“For me, personally, the mental side of racing is tough because it’s so draining. It’s a lot for anyone to take in, especially on the bad days,” Mayer told Kickin’ the Tires Friday night, following a rally back to fourth in the Food City 300 Xfinity Series race. “I’ve experienced it, it’s happened to me like it has to anyone in the garage, even if people don’t always see that firsthand. The key is trying to make sure you stay positive, even on nights like we had tonight, and celebrating the fact that there are victories even in something that seems like a bad day. That applies to racing and life in general.

“My advocacy for mental health and wanting to shine a light on those challenges started based off (personal) experience, and it’s evolved into showing people – including myself – that you can find a drive to stay happy and do what you love. For me, it’s continuing to race cars, and for others it could be something else … but that’s what it’s all about.

“It’s something that will always be important to me and something I’m passionate about.”

Mayer’s night Friday served as somewhat of a microcosm of all the things he referenced.

He had the speed to contend for the win in his No. 1 Chevrolet Camaro, yet got “over-eager” in trying to make a three-wide pass in traffic near the end of stage two. The move led to a spin from second place.

But Mayer rallied through the field to his eventual top-five finish, and though he admitted his regret over what could have been, he still cracked a smile and looked at the positives of his night.

Bms f sam mayer noah gragson battle jacob seelman photo
Sam Mayer (1) battles eventual winner Noah Gragson Friday night at Bristol Motor Speedway. (Jacob Seelman/KTT photo)

“To finish top five with the speed we had is a disappointing day, but if you’re disappointed with a top five, you’ll be alright in moving on to the next one and knowing you’ll have another shot at it,” Mayer tipped. “To keep my chin up after everything that I’ve been through to this point, I just look at the fact that I have good people around me, a good team around me, and we’ve had all the tools and speed to be successful. We got a top five at Bristol. We did our jobs on pit road and on the race car. Behind the wheel, I did what I needed to do 80 percent of the time, and we got a strong finish out of it.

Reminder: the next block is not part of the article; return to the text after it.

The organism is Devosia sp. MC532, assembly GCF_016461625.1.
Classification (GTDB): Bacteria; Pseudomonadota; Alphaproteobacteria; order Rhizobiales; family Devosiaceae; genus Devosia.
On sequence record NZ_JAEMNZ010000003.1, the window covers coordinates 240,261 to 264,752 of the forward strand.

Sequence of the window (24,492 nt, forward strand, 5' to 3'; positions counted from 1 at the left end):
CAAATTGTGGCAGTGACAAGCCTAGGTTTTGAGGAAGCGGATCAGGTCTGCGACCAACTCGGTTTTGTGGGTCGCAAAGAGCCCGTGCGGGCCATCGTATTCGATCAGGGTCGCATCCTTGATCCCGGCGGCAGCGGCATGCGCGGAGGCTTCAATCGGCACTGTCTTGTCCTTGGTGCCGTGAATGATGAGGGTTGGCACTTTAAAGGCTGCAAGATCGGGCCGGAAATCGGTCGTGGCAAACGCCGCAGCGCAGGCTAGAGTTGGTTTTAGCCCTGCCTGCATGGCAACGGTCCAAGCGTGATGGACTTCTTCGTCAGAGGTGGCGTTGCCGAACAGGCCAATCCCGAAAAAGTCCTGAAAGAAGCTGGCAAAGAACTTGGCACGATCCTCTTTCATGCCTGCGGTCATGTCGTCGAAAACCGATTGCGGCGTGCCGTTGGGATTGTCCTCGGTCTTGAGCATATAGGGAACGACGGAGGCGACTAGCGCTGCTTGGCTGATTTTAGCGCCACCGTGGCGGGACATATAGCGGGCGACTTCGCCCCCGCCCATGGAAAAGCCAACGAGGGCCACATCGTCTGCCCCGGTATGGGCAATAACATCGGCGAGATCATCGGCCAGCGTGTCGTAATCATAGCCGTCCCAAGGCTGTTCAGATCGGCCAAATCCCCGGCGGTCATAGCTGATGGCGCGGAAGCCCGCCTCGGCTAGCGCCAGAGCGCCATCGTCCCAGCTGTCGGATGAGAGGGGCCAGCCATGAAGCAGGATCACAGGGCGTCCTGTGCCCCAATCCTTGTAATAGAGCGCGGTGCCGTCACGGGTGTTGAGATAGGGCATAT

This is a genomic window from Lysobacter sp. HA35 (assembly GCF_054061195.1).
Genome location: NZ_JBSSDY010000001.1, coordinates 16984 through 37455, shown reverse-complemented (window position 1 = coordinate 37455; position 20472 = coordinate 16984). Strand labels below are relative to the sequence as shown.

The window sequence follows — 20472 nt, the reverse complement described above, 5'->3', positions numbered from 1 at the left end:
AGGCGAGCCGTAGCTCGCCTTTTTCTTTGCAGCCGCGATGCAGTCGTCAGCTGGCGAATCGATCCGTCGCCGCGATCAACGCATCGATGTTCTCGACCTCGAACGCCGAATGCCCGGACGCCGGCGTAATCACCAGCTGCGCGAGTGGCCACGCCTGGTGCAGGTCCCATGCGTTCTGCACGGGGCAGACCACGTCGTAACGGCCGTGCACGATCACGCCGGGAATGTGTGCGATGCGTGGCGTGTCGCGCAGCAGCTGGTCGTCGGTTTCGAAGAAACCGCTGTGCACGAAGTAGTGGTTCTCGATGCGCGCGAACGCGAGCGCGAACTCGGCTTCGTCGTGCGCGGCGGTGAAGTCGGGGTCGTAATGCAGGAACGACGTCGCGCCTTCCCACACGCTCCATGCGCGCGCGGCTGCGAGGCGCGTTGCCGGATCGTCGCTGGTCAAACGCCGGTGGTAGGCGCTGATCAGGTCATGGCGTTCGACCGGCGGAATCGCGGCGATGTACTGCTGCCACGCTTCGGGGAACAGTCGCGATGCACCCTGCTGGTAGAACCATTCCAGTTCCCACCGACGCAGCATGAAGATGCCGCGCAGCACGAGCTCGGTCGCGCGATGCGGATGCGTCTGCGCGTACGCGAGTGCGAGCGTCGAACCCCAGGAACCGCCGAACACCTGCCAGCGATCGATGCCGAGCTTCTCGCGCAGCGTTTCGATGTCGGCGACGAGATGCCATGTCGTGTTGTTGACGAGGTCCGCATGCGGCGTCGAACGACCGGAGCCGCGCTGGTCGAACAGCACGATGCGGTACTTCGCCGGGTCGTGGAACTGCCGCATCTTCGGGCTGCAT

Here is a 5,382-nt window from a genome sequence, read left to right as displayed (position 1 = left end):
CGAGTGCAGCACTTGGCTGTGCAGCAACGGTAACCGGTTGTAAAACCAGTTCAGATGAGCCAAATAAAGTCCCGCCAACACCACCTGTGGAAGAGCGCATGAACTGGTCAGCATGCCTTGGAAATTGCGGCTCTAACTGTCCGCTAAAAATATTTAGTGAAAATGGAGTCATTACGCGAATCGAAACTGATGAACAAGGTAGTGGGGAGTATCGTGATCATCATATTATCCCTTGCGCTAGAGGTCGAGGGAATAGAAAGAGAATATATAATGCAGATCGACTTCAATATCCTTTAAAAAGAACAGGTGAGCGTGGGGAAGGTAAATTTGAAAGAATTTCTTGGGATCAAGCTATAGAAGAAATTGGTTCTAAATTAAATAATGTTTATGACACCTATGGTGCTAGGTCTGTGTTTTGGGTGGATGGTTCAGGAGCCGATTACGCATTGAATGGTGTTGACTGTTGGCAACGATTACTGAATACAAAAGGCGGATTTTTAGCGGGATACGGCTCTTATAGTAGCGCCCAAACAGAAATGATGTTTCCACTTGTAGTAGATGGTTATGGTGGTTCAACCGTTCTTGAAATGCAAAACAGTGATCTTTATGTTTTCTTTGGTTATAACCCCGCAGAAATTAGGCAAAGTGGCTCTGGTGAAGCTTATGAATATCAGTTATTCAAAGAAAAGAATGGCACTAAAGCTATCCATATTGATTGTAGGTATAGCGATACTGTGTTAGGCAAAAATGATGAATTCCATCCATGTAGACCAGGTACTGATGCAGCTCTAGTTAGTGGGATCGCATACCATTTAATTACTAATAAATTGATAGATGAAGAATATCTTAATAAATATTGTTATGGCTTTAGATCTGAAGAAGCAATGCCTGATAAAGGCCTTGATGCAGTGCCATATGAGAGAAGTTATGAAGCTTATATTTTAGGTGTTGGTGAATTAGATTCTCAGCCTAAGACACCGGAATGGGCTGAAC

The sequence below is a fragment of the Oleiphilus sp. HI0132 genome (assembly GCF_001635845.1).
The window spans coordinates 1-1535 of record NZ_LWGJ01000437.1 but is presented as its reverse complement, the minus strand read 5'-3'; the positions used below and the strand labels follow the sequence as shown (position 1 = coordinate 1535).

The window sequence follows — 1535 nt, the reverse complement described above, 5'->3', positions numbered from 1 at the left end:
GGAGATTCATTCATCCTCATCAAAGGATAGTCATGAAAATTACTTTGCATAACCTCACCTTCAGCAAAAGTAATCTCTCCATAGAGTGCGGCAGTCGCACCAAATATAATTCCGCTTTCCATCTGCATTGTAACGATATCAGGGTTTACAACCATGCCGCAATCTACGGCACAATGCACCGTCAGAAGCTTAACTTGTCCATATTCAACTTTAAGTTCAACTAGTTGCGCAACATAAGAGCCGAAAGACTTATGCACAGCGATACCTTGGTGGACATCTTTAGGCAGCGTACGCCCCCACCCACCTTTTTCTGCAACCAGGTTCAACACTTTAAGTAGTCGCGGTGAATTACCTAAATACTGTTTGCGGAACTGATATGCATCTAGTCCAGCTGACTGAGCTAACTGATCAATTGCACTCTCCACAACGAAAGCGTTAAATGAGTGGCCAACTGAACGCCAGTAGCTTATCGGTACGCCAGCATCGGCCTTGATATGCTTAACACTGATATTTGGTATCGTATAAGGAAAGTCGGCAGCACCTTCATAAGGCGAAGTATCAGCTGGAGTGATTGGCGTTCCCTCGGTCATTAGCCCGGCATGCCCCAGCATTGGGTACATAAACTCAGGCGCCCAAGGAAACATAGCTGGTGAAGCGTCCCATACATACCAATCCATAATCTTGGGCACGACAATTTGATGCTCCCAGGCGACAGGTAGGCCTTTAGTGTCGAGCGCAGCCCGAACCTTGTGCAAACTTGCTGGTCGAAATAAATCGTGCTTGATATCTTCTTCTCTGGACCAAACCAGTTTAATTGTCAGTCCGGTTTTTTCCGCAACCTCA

“We’ve been right there, and I feel like we’ll continue to be as long as we work as a team and lift each other up.”

Lifting those around them up is something that both Mayer and Ware have worked to do over the past several years through their conversations about and surrounding mental health.

In fact, it’s something that Ware specifically referenced that he continues to try and do with his outreach even as he competes week-to-week in the top form of stock car racing in the United States.

“It comes down to giving back to others,” Ware explained. “That’s why I do what I do and why I have the conversations that I have. I want to try to be there and be the person for someone else that I wish had been there for me when I was going through things in the months and years after my incident. I didn’t have anyone who I felt as though I could talk to or let be there to give me support. I don’t want others to feel that way, like they’re alone in whatever fight they’re going through.

“One part of it is doing what I can do to break the stigma, to make about mental health and getting treatment for it a more normal thing, but I also want it to be a reminder for people that if you need someone to talk to, I’m someone they can talk to. I’m grateful to those who have reached out and utilized that outlet of talking and allowing me to listen, and because of that I feel like I’ve done some good in this journey. Even if it’s saving just one person, that makes the time I spend with them worth it.”

That doesn’t mean, however, that staying positive is easy. Mayer, who many fans often see as one of the most outgoing and upbeat drivers in the sport, notes that it’s a continuous battle.

“Honestly, I’m not going to lie to anyone, I think it does passively wear away on drivers … when you’re in a situation that you know you can succeed in and accomplish your goals and circumstances or whatnot keep preventing that from happening,” he said. “I know that it has for me, personally, with how many good cars we’ve had at JR Motorsports since I came here and not always being able to get the results we’re striving for. I know some of that is on me, and I need to keep learning from those moments.

“It’s almost to the point – which is kind of weird and deep to think about – where it doesn’t even bother me anymore when mistakes like tonight happen. It more frustrates me in a sense of feeling like I deserved (to contend for a win), or I think I did, and then I don’t get (that chance) and I envy not having it,” he added. “But the strains that this sport and the bad days put on your mind, no matter what role you have in the industry, are really passive and you may not realize what it’s doing right away. You just have to keep finding ways to fight and push forward, and that’s what I’m going to do.